Yahoo CEO Marissa Mayer’s joined the ranks of celebrity mothers this week and with her baby arrives a new episode in the never-endingdrama on whether women can have it all. To critics, even advocates for working mothers, the brouhaha over her decision to keep on working right after the birth of her son and return to the office in a week’s time, comes across as either unnatural or damaging to other women in business. It challenges our expectations of women and their evolving role in the business world and that makes people uncomfortable. I say bring it on.
In five to 10 years, I want to look back and cite this week as the turning point in the discussion of women and careers, when pregnancy no longer constituted a liability. This vision of the future comes in light of the news that Yahoo’s board of directors appointed Marissa Mayer — a 37-year old Google veteran who happens to be six-months pregnant — the company’s new CEO.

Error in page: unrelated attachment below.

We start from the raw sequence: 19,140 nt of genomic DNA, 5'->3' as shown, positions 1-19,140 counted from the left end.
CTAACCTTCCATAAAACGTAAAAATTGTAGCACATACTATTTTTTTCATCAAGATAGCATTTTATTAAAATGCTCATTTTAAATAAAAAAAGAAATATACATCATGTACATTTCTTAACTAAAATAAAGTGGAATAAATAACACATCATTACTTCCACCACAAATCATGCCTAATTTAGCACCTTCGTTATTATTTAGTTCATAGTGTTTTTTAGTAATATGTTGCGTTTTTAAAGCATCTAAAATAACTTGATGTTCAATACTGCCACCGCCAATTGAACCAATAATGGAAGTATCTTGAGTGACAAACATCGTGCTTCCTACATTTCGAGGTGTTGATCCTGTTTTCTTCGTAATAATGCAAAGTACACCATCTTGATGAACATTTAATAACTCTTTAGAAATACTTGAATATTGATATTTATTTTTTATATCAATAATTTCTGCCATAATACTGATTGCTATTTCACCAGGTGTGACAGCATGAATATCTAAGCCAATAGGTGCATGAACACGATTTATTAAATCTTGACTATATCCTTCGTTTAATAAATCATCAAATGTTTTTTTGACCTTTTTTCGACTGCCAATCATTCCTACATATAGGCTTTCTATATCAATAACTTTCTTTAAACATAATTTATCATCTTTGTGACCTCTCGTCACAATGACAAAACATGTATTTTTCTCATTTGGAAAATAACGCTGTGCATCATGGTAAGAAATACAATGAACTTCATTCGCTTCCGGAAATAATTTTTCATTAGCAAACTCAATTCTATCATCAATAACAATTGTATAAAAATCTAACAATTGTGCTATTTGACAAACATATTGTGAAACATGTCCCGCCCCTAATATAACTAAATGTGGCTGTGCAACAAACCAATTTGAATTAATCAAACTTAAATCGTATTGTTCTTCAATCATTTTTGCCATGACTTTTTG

There’s good reason to follow the women who successfully made it to the top echelons of companies – they act as necessary role models for the rest of us. But dwelling on numbers suggests there are dark forces at work keeping women down, whereas the explanation may lie with women themselves. After years of navigating the corporate world, some women come to realize that their values are not in sync with striving for the C-suite. They ask themselves, “Do I really want to be CEO?” Often, the answer is no.
Highlights from today’s news include Bachmann’s response to being called a “flake” and the future of a New Zealand CEO who thinks women are less productive, and should be compensated less, because of their monthlies.